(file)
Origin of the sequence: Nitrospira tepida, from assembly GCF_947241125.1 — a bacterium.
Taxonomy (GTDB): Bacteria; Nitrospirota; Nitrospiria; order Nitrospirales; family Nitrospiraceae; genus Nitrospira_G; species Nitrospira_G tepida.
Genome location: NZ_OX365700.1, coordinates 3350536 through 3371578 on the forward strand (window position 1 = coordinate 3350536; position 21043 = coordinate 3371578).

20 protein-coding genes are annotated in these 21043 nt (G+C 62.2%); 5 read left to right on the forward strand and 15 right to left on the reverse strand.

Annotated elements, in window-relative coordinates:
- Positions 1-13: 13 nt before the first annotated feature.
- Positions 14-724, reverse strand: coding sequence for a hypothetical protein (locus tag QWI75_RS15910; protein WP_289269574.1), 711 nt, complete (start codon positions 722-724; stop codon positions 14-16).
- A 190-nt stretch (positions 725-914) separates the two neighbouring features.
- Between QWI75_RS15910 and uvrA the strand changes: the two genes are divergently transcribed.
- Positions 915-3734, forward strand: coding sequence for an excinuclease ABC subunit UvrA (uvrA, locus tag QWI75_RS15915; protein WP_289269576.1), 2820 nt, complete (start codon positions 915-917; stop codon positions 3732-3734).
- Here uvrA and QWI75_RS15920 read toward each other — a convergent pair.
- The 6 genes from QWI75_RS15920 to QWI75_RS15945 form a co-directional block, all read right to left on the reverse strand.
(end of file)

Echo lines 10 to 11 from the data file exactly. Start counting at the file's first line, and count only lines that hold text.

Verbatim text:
- Positions 915-3734, forward strand: coding sequence for an excinuclease ABC subunit UvrA (uvrA, locus tag QWI75_RS15915; protein WP_289269576.1), 2820 nt, complete (start codon positions 915-917; stop codon positions 3732-3734).
- Here uvrA and QWI75_RS15920 read toward each other — a convergent pair.